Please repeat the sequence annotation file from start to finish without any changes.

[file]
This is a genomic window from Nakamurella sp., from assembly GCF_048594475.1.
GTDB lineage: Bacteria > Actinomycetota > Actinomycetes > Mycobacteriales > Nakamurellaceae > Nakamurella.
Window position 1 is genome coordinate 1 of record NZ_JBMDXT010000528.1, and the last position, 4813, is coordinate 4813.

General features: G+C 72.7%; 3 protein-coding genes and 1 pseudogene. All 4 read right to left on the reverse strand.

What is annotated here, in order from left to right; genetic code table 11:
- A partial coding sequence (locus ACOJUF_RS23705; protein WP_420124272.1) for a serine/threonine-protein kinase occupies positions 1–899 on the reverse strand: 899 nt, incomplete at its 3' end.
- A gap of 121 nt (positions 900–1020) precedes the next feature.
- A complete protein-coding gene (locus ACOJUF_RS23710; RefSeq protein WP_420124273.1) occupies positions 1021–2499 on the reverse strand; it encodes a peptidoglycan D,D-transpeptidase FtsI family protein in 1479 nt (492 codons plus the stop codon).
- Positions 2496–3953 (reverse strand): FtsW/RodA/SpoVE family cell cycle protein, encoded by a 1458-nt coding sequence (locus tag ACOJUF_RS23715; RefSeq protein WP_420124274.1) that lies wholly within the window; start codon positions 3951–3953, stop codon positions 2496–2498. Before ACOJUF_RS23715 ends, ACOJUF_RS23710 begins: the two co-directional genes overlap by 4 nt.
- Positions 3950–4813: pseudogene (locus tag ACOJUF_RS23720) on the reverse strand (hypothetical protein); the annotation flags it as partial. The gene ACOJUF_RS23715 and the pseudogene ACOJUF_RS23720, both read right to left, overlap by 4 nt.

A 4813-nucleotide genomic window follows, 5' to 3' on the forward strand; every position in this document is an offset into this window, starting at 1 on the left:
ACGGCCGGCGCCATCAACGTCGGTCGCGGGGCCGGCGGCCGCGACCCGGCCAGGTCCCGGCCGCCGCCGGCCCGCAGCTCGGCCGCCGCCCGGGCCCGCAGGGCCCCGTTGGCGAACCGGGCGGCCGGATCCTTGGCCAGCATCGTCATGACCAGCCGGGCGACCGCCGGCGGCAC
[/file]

This is a genomic window from Nakamurella sp., from assembly GCF_048594475.1.
GTDB lineage: Bacteria > Actinomycetota > Actinomycetes > Mycobacteriales > Nakamurellaceae > Nakamurella.
Window position 1 is genome coordinate 1 of record NZ_JBMDXT010000528.1, and the last position, 4813, is coordinate 4813.

General features: G+C 72.7%; 3 protein-coding genes and 1 pseudogene. All 4 read right to left on the reverse strand.

What is annotated here, in order from left to right; genetic code table 11:
- A partial coding sequence (locus ACOJUF_RS23705; protein WP_420124272.1) for a serine/threonine-protein kinase occupies positions 1–899 on the reverse strand: 899 nt, incomplete at its 3' end.
- A gap of 121 nt (positions 900–1020) precedes the next feature.
- A complete protein-coding gene (locus ACOJUF_RS23710; RefSeq protein WP_420124273.1) occupies positions 1021–2499 on the reverse strand; it encodes a peptidoglycan D,D-transpeptidase FtsI family protein in 1479 nt (492 codons plus the stop codon).
- Positions 2496–3953 (reverse strand): FtsW/RodA/SpoVE family cell cycle protein, encoded by a 1458-nt coding sequence (locus tag ACOJUF_RS23715; RefSeq protein WP_420124274.1) that lies wholly within the window; start codon positions 3951–3953, stop codon positions 2496–2498. Before ACOJUF_RS23715 ends, ACOJUF_RS23710 begins: the two co-directional genes overlap by 4 nt.
- Positions 3950–4813: pseudogene (locus tag ACOJUF_RS23720) on the reverse strand (hypothetical protein); the annotation flags it as partial. The gene ACOJUF_RS23715 and the pseudogene ACOJUF_RS23720, both read right to left, overlap by 4 nt.

A 4813-nucleotide genomic window follows, 5' to 3' on the forward strand; every position in this document is an offset into this window, starting at 1 on the left:
ACGGCCGGCGCCATCAACGTCGGTCGCGGGGCCGGCGGCCGCGACCCGGCCAGGTCCCGGCCGCCGCCGGCCCGCAGCTCGGCCGCCGCCCGGGCCCGCAGGGCCCCGTTGGCGAACCGGGCGGCCGGATCCTTGGCCAGCATCGTCATGACCAGCCGGGCGACCGCCGGCGGCAC